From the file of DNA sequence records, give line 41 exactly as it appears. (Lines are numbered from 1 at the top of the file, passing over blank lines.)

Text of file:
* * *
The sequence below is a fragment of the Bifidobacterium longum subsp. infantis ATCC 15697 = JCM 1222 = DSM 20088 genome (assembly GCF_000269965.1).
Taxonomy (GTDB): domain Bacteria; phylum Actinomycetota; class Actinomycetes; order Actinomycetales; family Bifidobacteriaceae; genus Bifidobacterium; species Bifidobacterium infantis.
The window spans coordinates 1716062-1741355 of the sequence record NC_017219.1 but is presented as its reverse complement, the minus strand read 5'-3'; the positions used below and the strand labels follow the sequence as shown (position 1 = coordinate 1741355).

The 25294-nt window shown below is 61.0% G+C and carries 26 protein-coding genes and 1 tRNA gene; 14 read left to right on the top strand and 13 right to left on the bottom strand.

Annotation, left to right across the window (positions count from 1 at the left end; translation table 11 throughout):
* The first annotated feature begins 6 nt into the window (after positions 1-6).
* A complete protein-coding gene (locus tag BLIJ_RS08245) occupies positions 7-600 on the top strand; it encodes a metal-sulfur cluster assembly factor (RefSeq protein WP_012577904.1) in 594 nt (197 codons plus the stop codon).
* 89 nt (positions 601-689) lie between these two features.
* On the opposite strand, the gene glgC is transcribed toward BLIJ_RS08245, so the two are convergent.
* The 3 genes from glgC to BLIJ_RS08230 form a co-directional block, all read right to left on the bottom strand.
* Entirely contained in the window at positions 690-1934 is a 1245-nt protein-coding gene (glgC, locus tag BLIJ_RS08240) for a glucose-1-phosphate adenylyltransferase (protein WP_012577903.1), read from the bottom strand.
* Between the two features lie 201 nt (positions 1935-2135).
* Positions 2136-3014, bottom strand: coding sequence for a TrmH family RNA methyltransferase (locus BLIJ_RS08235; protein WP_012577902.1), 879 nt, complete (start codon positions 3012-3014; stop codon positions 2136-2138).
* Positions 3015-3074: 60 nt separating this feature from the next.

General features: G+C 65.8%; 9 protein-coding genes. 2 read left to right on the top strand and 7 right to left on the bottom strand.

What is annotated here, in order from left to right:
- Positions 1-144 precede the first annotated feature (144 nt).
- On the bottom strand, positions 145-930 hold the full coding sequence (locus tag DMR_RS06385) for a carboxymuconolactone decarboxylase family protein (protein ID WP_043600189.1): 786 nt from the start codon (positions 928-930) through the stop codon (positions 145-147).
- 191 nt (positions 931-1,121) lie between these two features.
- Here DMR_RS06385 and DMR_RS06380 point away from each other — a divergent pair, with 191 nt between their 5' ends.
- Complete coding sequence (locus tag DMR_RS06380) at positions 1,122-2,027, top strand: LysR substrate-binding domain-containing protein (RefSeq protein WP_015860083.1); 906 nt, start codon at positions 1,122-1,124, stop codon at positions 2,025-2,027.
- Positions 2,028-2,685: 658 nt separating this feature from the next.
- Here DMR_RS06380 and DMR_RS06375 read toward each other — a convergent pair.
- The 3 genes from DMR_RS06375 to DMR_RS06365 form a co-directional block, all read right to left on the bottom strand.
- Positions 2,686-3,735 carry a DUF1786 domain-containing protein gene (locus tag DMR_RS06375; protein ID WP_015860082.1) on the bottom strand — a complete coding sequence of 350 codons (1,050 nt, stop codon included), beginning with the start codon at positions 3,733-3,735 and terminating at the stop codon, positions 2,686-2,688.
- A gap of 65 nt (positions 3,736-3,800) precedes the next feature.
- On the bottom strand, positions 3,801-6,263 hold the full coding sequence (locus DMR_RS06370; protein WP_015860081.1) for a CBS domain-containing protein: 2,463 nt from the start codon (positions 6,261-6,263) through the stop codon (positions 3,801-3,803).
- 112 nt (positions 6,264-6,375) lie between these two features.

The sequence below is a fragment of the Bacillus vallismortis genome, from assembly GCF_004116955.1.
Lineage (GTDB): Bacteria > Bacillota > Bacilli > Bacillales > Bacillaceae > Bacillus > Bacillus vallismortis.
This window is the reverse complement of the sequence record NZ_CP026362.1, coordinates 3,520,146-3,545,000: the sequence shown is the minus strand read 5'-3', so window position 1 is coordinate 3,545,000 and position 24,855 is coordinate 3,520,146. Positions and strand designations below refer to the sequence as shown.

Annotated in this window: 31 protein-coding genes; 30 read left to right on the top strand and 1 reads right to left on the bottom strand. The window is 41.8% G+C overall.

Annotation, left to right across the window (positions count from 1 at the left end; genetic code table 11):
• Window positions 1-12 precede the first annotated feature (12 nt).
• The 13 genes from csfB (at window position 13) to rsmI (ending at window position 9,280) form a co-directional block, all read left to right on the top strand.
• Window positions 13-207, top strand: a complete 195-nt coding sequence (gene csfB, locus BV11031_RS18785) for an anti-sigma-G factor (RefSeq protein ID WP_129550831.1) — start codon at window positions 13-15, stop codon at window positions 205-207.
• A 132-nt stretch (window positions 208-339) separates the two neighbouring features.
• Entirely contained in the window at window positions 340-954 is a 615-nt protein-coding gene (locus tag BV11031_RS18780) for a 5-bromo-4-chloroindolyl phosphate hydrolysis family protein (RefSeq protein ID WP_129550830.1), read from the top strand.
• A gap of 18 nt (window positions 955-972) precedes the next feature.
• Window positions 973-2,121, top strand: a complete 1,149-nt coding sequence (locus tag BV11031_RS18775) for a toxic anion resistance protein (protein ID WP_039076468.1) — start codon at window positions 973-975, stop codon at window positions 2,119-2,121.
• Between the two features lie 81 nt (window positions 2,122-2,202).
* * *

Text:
• Between the two features lie 81 nt (window positions 2,122-2,202).